Monday, 26 December 2016

Netherworld (Hewson Consultants, 1988)

Designed and developed by Jukka Tapanimäki. In-game graphics by Jukka Tapanimäki. Title screen by Darrin "Stoat" Stubbington. Sounds by Jori Olkkonen. Originally released for the Commodore 64.

Converted for the Atari ST by Mark Barker, with graphics by Nigel Cook and sounds by Nigel Pritchard.
Converted for the Commodore Amiga by Mark Mason and Mark Barker, with graphics by Nigel Cook and sounds by Adrian Waterhouse and Nigel Pritchard.
Converted for the Amstrad CPC and ZX Spectrum by Chris Wood with music by J. Dave Rogers.
All of the above versions published by Hewson Consultants in 1988.

Converted for the IBM-PC compatibles by Chris Wood with music by Jas C. Brooke based on J. Dave Rogers' soundtrack. Released through United Software GmbH in 1990.



Failing to find something suitable for writing a proper Christmas-themed comparison or other article, here's another Finnish game comparison to make this month have a Finnish theme complete: the late Jukka Tapanimäki's puzzling shooter classic, Netherworld. I was originally thinking of writing about this game for this year's celebratory Finnish Independence Day comparison article, but things turned out differently, so this was left for the final entry for 2016. I already did a Finnish Retro Game Review about Jukka's first commercial title, Octapolis, in June, so this one acts as a sort of a sequel to that. As it happens, Netherworld remains the most converted Finnish game of all time, so it should be a big one. Not a bad note to end 2016 with, eh?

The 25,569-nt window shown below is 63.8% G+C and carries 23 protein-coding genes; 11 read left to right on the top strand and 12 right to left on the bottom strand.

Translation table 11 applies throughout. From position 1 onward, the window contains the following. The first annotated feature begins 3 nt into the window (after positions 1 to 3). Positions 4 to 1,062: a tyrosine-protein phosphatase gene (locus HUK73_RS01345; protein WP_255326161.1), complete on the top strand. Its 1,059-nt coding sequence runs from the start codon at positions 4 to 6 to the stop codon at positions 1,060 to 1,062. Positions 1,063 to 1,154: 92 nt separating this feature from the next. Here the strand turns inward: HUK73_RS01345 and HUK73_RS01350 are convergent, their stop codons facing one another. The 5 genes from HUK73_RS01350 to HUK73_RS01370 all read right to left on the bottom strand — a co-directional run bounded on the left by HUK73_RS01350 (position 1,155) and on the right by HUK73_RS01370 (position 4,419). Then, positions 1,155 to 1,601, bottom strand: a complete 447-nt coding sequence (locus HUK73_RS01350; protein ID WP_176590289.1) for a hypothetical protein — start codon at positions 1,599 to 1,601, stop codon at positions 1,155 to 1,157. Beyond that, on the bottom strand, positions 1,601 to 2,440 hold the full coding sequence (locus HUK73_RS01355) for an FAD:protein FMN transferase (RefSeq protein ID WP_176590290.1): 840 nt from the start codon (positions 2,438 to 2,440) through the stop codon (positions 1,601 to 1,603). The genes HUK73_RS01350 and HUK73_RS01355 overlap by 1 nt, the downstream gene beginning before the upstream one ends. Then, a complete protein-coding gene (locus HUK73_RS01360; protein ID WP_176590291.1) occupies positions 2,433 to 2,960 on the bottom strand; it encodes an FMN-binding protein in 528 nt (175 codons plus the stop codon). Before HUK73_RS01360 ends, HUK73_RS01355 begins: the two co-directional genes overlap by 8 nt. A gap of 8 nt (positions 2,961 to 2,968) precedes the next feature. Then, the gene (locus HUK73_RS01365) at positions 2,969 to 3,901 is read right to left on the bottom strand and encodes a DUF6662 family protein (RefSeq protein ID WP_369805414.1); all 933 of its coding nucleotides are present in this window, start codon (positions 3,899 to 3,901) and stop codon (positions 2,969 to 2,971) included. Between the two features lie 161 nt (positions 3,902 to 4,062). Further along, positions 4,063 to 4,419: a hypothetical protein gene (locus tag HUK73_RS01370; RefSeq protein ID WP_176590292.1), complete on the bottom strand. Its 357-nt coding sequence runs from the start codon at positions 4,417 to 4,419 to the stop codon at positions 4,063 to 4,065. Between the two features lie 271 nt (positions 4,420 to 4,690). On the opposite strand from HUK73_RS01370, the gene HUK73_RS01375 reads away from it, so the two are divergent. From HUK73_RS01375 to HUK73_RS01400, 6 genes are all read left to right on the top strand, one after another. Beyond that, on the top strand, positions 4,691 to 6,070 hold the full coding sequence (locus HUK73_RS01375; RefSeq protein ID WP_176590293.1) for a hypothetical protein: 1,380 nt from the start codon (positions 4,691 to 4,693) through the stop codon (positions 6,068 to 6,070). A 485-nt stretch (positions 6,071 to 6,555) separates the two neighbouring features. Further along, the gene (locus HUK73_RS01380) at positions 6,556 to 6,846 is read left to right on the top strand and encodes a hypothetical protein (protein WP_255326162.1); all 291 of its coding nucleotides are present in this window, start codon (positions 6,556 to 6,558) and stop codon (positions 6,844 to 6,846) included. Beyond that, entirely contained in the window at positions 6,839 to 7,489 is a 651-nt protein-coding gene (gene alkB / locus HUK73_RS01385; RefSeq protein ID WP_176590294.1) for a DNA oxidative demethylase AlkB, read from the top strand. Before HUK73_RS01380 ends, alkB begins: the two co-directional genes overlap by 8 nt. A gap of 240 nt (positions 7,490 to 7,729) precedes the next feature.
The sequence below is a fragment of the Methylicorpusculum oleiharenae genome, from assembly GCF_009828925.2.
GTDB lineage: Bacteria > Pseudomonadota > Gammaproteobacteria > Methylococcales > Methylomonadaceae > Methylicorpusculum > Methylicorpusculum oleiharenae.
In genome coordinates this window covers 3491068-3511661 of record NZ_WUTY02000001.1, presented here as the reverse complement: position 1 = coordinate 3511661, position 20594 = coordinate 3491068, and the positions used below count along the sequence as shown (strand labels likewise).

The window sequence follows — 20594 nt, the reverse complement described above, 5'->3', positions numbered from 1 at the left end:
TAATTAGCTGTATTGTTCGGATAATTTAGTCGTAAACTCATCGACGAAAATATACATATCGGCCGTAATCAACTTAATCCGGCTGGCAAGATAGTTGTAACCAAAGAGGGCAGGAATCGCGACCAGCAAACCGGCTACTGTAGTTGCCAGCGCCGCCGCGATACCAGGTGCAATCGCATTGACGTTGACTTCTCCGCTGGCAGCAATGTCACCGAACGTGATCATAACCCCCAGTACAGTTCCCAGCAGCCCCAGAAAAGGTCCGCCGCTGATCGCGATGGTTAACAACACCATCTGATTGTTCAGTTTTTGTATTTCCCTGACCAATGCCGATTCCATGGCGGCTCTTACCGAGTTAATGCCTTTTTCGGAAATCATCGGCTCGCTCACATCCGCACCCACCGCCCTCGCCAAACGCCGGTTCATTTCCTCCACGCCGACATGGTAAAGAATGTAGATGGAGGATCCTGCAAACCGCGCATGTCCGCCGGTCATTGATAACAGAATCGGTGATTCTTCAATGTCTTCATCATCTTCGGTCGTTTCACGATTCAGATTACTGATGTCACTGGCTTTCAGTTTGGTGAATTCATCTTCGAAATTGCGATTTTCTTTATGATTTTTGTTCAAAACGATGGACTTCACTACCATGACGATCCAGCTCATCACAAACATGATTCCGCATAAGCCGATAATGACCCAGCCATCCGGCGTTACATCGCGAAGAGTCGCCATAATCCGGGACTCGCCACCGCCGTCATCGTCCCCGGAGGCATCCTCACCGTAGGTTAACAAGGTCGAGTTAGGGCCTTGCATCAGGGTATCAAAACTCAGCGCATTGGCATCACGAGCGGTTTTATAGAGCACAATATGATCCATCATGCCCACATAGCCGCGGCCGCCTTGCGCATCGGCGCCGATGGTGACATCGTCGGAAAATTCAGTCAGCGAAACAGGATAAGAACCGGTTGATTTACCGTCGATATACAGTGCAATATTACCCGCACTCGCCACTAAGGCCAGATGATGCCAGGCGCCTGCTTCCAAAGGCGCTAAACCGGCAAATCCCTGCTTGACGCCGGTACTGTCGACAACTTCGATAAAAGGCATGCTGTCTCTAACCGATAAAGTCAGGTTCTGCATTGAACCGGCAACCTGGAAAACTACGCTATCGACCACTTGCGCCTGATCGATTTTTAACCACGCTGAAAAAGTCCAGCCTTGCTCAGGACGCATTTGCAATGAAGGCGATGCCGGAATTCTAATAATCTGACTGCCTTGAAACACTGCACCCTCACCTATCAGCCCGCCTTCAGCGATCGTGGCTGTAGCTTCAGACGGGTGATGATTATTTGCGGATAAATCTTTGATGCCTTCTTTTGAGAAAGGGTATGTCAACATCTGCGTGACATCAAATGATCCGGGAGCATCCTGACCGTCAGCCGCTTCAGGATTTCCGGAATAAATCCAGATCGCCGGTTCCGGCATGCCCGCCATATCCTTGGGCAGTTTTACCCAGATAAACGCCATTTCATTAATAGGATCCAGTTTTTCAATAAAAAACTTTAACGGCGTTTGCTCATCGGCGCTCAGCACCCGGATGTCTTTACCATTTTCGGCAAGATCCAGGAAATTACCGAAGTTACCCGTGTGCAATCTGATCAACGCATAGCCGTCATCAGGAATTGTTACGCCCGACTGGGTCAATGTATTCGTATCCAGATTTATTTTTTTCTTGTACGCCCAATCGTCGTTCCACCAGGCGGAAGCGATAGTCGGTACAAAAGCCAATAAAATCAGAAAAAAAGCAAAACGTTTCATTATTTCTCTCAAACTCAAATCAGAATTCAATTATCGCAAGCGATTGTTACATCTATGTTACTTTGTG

After Jukka had finished working on Octapolis and had it finally released through English Software, he focused his efforts into creating a more surrealistic puzzle-shooter with a huge map and weird graphics. For a long while, the game was going to be called Abyss Zone, but the title was changed to Netherworld for whatever reason. Probably because it means practically the same thing, but comes out more fluently when spoken out loud, thus having more commercial potential. The game cover is famous for featuring the face of none other than Jukka Tapanimäki himself, although he didn't give permission to make it so, and has been reported to have been absolutely livid at discovering his face on the final version of the cover art. Seeing as he was a Finnish socially awkward stuttering nerd, and as such, his characteristics wouldn't allow for and accept that level of self-exposure, I can well imagine his level of anger. Still, it's the best and most famous picture we have of him, and to this day, there are no other occasions where the game developer's face is featured in the cover art.

Jukka Tapanimäki
It is a case for good debate, why the game is so famous. Jukka's face bearing the cover might have something to do with it, but to some extent, we have also piracy to thank for that, and game is unique, and not half bad at it either. Naturally, the Finnish gaming press hyped it with full steam, although having their own staff writer get his game published in a big way can hardly make the friendly review unbiased in any way. However, the initial impact wasn't too bad elsewhere, either: Zzap!64 gave the game a very respectable overall score of 87%, and they even regarded the game as the saviour of Hewson after the relative disaster that was Marauder.